Travel Insurance Explained

Wondering if you should opt for travel insurance on your next trip? We've come up with a quick guide to help you decide!

Have you ever fallen sick while on vacation? Or had your luggage lost by the airline?

Traveling to a foreign country for the very first time can be an exhilarating yet dangerous experience. Accidents can happen at any time and while the fault may not always lie with you, the consequences and subsequent expenses will be yours to bear. Travel insurance however, can provide you with a sort of cushion against the costs associated with travel related mishaps. So take a break from packing your underwear and read on for our ultimate, all inclusive, first class guide on travel insurance.

Family vs. Individual

Most travel insurance companies in Malaysia separate their packages into two distinct categories, family and individual. The premiums of these two categories are priced differently with the family package usually being significantly more expensive than the individual one.

The individual package offers coverage for one person aged 18 and above. Family insurance, on the other hand, is designed to offer protection to the insured person, his/her spouse and/or all of their children. There is generally no limit as to how many children the family insurance package can cover, so even if the insured couple has 20 children (gasp!), all of them will be entitled to some degree of coverage.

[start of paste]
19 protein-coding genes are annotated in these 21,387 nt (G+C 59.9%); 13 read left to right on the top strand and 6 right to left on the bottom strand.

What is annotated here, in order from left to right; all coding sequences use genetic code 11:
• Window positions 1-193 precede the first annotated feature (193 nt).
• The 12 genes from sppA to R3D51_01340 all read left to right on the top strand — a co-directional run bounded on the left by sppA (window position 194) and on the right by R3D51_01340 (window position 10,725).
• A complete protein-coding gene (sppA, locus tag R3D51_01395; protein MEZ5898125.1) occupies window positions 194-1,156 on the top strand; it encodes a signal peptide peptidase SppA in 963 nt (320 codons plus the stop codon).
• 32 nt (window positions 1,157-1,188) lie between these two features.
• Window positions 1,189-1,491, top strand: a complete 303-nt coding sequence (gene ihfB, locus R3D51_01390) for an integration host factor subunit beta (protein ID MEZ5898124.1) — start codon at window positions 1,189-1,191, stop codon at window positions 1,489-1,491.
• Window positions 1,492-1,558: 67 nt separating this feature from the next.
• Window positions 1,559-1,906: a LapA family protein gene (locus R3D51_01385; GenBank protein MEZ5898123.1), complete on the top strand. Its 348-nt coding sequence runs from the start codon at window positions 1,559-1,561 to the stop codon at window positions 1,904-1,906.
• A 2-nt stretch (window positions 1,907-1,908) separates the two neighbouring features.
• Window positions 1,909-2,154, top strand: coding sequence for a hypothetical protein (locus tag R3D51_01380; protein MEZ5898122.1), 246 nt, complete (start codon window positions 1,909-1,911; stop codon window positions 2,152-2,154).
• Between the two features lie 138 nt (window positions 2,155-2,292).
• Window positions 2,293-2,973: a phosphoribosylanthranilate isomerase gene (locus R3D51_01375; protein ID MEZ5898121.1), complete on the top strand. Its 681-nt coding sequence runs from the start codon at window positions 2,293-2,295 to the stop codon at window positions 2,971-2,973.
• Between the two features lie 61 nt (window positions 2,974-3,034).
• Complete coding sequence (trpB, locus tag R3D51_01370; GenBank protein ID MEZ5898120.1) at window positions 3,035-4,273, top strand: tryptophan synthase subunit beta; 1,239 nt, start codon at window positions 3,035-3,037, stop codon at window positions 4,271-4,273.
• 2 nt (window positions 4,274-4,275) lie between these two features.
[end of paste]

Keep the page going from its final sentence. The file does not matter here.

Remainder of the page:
Wait! My wife and my children are covered, but what about my parents? If you’re planning a big fat family reunion holiday trip then you would most likely have to buy either an addition family package or multiple individual packages to cover all your immediate family members. Let’s face it, if there was a family travel insurance package that covered your entire bloodline, then all insurance companies in Malaysia would already have gone bankrupt.

Domestic vs. International

Bangkok? New York? Paris? Penang!?

This probably shouldn’t shock you but depending on where you plan on traveling, your travel insurance premium might actually be cheaper. But before we get into that, let’s define how travel insurance companies sort out their regions.

Domestic travel insurance covers all travel within Peninsular and East Malaysia. But before you get too excited, you should probably know that claims can only be made at least 50km away from the insured person’s place of residence. So if you live in Kuala Lumpur and plan on making a travel insurance claim for your vacation in Subang Jaya then the insurance company will not only flat out deny you, they’ll probably laugh at you as well.

International travel insurance covers travel outside Peninsular and East Malaysia. Most travel companies usually split their international regions of coverage by geographic location. For example, the company could consider all countries in South East Asia to be region A and all countries in Europe to be region B. Premiums for coverage in region A would be much different than coverage in region B, with B being the more expensive of the two due to distance.